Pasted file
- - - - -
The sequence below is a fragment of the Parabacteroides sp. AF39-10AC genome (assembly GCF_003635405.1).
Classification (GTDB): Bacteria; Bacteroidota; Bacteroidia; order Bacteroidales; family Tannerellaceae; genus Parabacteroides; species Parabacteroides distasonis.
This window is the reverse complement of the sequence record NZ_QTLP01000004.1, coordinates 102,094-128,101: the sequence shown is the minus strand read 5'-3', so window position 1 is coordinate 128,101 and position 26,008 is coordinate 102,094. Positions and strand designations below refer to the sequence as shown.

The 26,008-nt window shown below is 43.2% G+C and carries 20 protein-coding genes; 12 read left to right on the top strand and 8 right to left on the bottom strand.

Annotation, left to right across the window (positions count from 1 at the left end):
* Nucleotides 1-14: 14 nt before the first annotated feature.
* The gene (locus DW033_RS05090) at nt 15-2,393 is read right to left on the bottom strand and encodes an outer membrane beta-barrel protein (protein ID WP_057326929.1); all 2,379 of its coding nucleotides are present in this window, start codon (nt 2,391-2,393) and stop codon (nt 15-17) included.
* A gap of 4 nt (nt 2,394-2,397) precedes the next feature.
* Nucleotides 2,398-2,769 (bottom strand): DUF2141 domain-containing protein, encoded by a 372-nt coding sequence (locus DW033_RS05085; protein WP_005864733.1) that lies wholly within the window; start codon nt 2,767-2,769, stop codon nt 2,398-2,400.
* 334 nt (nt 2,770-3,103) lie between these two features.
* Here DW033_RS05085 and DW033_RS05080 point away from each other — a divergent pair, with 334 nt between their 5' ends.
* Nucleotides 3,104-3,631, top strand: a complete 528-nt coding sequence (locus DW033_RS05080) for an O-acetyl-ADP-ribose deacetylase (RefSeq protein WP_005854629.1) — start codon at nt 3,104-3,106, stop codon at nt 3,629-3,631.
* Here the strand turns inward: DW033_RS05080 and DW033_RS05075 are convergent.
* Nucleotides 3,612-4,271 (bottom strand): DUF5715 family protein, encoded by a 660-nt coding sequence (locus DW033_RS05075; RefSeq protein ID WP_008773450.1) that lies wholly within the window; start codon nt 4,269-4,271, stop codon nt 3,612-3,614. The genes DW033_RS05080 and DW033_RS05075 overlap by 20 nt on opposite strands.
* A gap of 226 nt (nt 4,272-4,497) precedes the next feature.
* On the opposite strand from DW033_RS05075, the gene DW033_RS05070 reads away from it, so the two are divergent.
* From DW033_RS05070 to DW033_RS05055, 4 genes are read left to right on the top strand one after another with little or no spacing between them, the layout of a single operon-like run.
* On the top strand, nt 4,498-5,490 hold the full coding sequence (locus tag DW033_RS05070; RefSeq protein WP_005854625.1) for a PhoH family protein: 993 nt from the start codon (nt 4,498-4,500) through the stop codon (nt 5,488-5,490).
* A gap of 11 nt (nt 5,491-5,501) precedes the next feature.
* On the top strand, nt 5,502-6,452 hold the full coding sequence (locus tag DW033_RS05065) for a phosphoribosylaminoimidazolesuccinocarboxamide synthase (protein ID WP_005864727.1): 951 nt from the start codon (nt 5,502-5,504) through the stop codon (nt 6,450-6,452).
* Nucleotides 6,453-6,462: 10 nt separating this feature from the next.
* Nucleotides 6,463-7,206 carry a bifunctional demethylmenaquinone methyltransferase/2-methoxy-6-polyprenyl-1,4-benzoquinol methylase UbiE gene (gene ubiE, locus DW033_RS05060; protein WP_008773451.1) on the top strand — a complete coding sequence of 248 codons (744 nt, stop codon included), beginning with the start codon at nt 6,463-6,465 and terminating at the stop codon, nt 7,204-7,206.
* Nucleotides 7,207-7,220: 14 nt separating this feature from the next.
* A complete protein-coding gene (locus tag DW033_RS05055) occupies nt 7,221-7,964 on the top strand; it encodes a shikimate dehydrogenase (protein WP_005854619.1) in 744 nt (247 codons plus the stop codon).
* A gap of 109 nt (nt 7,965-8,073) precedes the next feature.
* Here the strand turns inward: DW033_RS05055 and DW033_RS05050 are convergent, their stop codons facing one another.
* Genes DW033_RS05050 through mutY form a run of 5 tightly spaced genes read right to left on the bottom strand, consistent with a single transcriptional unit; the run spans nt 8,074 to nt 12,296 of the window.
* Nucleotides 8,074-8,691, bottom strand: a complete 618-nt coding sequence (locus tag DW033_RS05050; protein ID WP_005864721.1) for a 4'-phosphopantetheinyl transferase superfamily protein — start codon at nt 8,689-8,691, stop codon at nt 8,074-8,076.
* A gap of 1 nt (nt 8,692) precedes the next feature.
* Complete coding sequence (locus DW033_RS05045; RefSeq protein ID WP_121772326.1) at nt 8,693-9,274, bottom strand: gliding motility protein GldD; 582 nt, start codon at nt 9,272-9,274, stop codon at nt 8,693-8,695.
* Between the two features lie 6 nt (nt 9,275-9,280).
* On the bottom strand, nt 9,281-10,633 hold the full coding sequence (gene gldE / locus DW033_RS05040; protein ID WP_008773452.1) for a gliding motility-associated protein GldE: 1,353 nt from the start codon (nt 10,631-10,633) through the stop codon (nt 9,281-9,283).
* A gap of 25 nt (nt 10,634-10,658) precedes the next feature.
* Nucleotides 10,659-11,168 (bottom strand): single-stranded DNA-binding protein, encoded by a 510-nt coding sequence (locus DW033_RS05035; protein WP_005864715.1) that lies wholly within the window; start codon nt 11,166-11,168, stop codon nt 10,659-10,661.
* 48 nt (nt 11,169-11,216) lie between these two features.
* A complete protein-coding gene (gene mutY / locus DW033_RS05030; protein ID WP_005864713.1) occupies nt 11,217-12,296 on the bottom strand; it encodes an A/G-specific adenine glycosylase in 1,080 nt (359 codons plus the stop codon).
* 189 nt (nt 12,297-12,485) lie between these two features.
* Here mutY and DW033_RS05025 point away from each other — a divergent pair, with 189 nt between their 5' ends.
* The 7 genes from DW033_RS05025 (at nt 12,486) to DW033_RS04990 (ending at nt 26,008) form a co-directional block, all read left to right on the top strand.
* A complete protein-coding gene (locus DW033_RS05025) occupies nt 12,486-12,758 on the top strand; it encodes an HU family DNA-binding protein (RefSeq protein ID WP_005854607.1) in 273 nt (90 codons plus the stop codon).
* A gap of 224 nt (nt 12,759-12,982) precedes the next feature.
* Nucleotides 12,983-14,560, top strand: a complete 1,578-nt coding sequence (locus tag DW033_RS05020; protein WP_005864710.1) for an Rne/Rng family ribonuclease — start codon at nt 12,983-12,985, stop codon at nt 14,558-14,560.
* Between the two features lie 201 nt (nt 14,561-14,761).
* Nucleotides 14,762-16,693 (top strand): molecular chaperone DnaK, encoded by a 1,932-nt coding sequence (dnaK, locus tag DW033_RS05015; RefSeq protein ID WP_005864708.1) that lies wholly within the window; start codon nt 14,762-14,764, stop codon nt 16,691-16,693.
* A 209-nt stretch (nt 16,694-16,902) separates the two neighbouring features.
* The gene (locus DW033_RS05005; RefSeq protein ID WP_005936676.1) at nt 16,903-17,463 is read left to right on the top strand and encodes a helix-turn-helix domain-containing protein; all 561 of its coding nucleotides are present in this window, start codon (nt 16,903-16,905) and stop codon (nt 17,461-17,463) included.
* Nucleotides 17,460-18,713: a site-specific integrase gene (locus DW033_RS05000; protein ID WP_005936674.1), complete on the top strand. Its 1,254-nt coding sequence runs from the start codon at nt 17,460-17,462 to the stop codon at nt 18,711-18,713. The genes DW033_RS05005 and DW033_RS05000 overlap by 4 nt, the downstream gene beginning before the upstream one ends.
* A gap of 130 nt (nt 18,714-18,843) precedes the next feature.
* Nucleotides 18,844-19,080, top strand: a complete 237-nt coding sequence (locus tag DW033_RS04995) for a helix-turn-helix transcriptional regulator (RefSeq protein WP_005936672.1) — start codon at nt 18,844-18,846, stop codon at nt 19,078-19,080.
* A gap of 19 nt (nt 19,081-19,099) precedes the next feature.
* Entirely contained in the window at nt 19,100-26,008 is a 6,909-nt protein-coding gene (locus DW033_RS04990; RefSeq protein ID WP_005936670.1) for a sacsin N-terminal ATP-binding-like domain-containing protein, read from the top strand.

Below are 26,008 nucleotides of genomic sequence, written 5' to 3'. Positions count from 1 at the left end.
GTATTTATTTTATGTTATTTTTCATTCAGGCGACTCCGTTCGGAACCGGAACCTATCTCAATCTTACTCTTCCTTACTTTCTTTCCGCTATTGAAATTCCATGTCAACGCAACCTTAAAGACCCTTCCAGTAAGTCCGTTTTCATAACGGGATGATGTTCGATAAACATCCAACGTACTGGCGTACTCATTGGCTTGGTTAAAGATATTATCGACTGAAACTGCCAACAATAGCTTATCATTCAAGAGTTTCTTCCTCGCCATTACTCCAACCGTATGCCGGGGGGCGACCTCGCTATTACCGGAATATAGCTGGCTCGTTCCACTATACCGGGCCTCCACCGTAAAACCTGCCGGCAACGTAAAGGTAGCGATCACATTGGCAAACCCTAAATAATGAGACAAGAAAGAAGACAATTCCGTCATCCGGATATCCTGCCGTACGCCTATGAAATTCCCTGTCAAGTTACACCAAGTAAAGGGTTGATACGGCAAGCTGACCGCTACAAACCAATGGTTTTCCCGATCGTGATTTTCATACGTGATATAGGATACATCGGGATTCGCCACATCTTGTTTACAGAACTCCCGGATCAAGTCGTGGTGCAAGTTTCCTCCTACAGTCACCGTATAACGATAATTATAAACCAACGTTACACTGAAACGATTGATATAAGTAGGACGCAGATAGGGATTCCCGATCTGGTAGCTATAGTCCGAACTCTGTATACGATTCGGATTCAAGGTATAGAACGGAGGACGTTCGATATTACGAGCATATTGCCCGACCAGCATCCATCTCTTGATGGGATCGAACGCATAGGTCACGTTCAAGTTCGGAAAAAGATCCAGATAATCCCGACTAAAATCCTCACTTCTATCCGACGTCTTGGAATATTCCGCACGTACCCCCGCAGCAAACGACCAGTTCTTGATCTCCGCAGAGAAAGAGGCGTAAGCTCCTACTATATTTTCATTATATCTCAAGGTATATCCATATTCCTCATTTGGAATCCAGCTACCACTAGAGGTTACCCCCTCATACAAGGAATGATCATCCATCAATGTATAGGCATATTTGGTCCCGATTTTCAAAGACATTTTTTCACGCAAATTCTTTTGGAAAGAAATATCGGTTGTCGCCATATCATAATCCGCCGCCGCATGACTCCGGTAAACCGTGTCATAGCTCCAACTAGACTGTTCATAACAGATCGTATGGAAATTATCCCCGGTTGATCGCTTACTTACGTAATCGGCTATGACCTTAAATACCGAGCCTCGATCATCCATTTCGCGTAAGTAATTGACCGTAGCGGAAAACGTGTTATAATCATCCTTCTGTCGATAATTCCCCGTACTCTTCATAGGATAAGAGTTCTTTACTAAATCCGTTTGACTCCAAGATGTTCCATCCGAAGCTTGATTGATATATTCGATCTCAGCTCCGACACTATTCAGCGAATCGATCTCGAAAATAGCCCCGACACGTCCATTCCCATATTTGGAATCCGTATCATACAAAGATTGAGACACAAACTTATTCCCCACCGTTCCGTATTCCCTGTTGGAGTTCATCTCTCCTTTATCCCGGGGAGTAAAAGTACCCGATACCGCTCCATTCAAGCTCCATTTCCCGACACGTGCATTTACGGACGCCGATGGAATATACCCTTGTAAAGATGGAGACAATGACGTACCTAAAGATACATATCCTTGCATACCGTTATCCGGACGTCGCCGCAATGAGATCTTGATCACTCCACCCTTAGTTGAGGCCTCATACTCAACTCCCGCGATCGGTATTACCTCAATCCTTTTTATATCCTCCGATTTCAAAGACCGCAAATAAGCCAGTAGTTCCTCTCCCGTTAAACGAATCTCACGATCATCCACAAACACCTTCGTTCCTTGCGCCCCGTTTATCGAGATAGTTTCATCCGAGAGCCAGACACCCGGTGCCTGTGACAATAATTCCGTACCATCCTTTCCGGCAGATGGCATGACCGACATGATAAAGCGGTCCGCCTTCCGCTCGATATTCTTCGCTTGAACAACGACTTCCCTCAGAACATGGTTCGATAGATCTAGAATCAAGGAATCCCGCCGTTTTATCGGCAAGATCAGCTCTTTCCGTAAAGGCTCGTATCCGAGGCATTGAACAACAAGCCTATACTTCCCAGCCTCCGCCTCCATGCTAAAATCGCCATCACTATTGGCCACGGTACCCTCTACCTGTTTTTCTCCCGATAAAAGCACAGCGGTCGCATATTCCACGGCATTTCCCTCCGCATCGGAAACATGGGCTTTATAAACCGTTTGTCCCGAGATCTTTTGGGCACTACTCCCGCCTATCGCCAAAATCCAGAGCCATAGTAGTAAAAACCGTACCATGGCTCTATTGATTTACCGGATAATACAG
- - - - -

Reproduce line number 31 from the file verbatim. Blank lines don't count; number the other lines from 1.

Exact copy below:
* Between the two features lie 6 nt (nt 9,275-9,280).